Common sense finally prevailed. The suit was withdrawn and the case closed after discussions between the lawyers. But that’s Karpal for you.

He had consistently spoken up against PAS and its objective of setting up an Islamic state and introducing hudud laws.

Not many of his party comrades were prepared to do that, especially before the 2013 general election, as they saw the possibility of Pakatan Rakyat forming the federal government. No one was prepared to put a dampener on Pakatan’s march to Putrajaya.

Both DAP and PKR would not want to make PAS look bad, which was already the line taken by the Barisan Nasional, especially the Chinese-based parties within the coalition.

But no one was going to stop Karpal from speaking up on what he believed in. It was a matter of principle, while others were more interested in political expediency.

by Wong Chun Wai.

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622 HMs get New Deal award

Saturday, April 19th, 2014

ACKNOWLEDGEMENT: They and 566 primary schools rewarded RM23m for outstanding performance.

SHAH ALAM: A TOTAL OF 622 headmasters, 566 primary schools and eight senior assistants of administration have been rewarded for achieving their academic and administrative targets, while raising the academic quality of their students.

Yesterday, they received the Headmasters New Deal (TBGB) Award 2013 amounting to RM23.2 million from Education Minister Tan Sri Muhyiddin Yassin.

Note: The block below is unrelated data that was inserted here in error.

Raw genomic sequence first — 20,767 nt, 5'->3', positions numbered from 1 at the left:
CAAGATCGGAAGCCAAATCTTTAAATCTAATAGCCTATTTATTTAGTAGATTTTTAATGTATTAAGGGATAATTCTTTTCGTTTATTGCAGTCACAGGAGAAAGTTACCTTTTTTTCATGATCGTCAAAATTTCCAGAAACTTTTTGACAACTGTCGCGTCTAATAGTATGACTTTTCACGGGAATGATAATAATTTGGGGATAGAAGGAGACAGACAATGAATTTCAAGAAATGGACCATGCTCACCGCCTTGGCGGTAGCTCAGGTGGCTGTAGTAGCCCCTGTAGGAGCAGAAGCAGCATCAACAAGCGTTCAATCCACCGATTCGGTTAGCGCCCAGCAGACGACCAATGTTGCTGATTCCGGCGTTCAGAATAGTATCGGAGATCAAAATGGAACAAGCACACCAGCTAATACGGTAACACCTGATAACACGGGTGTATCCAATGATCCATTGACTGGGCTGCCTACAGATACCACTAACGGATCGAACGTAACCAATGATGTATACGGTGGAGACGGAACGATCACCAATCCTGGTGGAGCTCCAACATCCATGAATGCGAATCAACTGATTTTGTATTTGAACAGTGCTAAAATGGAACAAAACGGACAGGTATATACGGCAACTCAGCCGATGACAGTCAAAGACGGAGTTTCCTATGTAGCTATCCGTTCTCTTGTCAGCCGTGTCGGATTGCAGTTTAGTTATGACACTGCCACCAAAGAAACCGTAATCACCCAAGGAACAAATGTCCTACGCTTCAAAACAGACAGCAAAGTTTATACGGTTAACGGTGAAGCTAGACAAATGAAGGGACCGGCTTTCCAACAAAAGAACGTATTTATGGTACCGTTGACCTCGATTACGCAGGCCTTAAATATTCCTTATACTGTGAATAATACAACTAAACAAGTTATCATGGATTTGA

Muhyiddin, who is also deputy prime minister, emphasised on the wisdom of headmasters as gatekeepers of change to supervise and manage their respective schools effectively in order to achieve all targets under the education development plan.

He said the recipients comprised 209 urban schools, 302 rural schools and 55 remote schools.

“National-type Chinese schools rose from 54 in 2012 to 74 schools, while National-type Tamil schools from 45 schools in 2012 to 54 schools. Of these recipients, 119 schools have received this award four times in a row.

“I would like to draw attention to the success of the only Orang Asli national school, namely Sekolah Kebangsaan Tasik Chini in Pekan, Pahang, which was nominated and won the award.”

He said in line with current needs, people’s wishes and aspiration of the education system, headmasters must embrace the education development plan and execute it in their schools to ensure that the intended outcome is achieved.

“In the context of developing excellent human capital, I hope everyone, be they leaders at the ministry or at the school level, must have the same desired outcomes and understanding as envisioned in the 2013-2015 Malaysian Education Development Plan.

“Developing human capital in the context of the leadership of headmasters is crucial as children from age six to 12 need close guidance and attention from teachers as primary education is the foundation for them to grow further.”

The Bai’ah or New Deal programme acknowledges the headmasters’ leadership that leads to marked academic and administrative improvement in their schools.

Muhyiddin said the sub-National Key Results Area (NKRA) achievement for the headmaster’s New Deal in 2013 increased to 7.31 per cent out of 7,746 primary schools, exceeding the six per cent target set by the ministry.